Skink ID

Discussion in 'Reptile and Amphibian Identification' started by SpottedPythons, Oct 30, 2017.

  1. SpottedPythons

    SpottedPythons Well-Known Member

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    So I caught this skink, wandering around in the house yesterday. It looks kinda like a garden skink, but it has an extraordinarily long tail. The tail has faint, black stripes running down the sides, but other than that there is no obvious patterning or striping. It colouration is a silvery bronze, with the red coming out a bit more on the tail than the body. It might be arboreal, as it's long tail appears to be at least partially if not fully prehensile. When I caught it ran up my fingers and regularly wrapped it's tail around my finger to steady itself. I'm keeping it in one of my small skink setups, and I have given it a wire frame to climb on, which it has used often, always securing itself with that long tail like a fifth limb. Anyone know what it is?

    Image 1:



     
    Last edited by a moderator: Oct 30, 2017
  2. Foozil

    Foozil Well-Known Member

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    Weasel skinks
    because of the very long tail, white eye "patch", and the two coppery bands at the base of the tail
     
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  3. Bluetongue1

    Bluetongue1 APS Veteran APS Veteran

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    I agree that it is a Weasel Skink (Saproscincus mustelinus). The the white spot behind the eye seems somewhat obscured compared to fhe norm. One can also just pick up the pale spot at the base of the hindlimb and transparent eyelid characteristic of the genus.
     
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  4. GBWhite

    GBWhite Well-Known Member

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    Just from the photos it's easily identified as S. mustelinus. Doing well if you can see the transparent disc on the lower eyelid in any of these pic Bluetongue. Common as around Galston. Often found in leaf litter or under ground cover. They are not arboreal.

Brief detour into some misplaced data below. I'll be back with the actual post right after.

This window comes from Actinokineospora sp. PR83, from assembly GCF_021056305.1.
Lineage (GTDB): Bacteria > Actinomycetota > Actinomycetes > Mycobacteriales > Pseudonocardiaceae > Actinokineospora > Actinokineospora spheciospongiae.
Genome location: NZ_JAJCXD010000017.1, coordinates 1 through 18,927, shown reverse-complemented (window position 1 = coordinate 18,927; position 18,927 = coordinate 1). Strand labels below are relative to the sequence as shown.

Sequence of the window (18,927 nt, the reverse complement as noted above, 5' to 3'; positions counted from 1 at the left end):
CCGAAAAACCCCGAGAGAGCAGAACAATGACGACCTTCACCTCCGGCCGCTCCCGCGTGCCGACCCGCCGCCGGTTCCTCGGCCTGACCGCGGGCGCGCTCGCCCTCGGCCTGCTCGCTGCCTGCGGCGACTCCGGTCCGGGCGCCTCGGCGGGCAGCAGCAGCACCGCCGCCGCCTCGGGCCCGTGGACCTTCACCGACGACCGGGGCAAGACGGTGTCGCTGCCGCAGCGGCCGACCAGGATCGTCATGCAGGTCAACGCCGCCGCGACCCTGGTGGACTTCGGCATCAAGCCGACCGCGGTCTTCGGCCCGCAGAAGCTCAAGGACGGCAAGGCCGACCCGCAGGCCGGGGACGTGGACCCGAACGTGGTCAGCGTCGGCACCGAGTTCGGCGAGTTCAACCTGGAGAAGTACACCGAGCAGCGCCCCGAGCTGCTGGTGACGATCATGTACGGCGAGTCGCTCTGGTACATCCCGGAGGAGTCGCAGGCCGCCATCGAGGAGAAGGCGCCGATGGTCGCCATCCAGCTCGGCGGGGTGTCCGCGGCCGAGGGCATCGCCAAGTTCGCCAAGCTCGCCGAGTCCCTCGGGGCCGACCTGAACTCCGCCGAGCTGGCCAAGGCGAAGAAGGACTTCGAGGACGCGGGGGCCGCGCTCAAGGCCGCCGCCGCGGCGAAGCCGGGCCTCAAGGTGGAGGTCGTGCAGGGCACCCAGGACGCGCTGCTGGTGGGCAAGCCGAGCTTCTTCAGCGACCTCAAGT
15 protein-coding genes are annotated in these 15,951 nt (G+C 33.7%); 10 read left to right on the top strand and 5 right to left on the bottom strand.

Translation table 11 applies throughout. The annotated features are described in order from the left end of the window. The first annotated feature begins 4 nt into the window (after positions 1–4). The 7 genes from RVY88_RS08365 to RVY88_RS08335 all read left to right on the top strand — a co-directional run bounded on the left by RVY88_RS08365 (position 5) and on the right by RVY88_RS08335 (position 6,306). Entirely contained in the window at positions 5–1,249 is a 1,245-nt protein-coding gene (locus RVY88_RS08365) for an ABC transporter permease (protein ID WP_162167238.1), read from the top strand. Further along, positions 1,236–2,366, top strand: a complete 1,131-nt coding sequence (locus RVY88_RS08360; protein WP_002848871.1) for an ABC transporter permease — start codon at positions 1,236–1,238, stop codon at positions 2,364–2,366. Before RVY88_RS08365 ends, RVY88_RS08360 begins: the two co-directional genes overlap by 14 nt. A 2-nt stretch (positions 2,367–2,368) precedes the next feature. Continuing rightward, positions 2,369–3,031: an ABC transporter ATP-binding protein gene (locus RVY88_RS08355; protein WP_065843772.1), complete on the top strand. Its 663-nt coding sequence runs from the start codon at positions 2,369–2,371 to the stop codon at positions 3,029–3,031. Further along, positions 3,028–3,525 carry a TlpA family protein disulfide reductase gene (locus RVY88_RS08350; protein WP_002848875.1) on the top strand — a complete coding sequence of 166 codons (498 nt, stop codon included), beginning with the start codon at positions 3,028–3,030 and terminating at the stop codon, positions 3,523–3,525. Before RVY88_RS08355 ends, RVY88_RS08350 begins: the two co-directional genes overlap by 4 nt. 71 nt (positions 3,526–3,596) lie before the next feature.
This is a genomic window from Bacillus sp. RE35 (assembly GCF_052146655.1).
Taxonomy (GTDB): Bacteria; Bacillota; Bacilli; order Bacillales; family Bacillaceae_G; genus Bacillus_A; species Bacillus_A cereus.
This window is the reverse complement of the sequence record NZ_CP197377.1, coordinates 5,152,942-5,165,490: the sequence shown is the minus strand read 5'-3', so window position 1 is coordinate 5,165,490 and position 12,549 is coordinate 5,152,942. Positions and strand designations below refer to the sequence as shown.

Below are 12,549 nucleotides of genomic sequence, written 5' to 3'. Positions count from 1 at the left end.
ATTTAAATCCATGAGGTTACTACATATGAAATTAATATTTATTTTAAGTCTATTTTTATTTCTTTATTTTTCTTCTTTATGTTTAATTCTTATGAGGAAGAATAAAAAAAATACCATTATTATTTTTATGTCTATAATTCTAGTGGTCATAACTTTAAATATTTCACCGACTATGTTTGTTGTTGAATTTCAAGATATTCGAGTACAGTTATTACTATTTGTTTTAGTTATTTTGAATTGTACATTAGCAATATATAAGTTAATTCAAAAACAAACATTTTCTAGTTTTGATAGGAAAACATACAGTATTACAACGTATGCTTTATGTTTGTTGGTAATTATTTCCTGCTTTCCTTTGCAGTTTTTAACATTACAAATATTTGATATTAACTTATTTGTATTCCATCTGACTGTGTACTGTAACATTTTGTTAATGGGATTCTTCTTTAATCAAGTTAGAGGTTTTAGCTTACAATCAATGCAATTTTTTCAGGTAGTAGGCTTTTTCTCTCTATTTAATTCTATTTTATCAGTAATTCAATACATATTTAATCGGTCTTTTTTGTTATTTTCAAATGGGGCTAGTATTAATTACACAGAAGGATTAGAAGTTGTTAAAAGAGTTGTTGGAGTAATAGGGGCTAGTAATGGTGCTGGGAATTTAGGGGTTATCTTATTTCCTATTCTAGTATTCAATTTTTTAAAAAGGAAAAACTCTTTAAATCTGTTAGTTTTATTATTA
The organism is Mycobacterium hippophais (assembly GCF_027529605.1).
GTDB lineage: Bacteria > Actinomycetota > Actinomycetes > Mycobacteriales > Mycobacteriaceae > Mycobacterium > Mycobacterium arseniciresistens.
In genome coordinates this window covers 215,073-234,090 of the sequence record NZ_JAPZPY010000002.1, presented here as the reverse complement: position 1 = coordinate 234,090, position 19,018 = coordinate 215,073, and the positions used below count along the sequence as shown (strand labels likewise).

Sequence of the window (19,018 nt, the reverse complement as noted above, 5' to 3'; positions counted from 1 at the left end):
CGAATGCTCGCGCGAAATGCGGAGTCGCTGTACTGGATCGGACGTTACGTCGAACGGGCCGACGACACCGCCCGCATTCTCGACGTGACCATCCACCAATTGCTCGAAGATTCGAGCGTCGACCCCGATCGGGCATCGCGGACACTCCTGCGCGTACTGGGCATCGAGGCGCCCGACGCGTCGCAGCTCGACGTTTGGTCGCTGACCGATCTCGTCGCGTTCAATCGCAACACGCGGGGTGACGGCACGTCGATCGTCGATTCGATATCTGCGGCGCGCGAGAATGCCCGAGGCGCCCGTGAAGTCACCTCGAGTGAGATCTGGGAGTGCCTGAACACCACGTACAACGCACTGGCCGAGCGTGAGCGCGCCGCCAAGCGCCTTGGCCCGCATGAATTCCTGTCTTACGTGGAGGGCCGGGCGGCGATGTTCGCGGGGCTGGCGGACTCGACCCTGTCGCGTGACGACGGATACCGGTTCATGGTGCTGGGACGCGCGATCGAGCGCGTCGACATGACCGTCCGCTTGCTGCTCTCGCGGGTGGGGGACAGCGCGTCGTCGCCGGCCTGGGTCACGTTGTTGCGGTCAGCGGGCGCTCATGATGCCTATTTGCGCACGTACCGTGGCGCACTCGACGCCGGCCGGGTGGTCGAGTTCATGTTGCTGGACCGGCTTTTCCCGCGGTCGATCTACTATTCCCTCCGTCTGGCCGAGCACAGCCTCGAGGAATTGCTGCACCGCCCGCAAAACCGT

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  5. SpottedPythons

    SpottedPythons Well-Known Member

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    Thanks guys for you help. :) This one's an oddball, clambering around and climbing everything. That tail does really come in useful for holding, as seen above... wonder what he was doing in my hallway?
     
  6. Bluetongue1

    Bluetongue1 APS Veteran APS Veteran

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    George, in the second image copied as a bitmap and under 500% magnification, it can be seen as a pale area under the edge of the lower eyelid. Try it and see for yourself. I was trying to determine why the white spot behind the eye was much less pronounced than usual when I noticed it.

    That one can pick up details at that magnification is more testimony to the high quality of the photo rather than anything else. Well done @SpottedPythons.
     
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  7. GBWhite

    GBWhite Well-Known Member

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    Yeah Mike thanks for that. I just magnified it to 700% with Microsoft Office Picture Manager and can see the eyelid but despite the quality of the magnification it's not clear enough in the photo to show that it's transparent at 500% or 700%. Didn't need the white stripe behind the eye to confirm positive ID. I know that a couple of authors mention the white strip/spot as a means to ID them but I've caught plenty over the years all over the Sydney, Central Coast and South Coast areas where the white stripe wasn't that prominent and in some cases not present at all.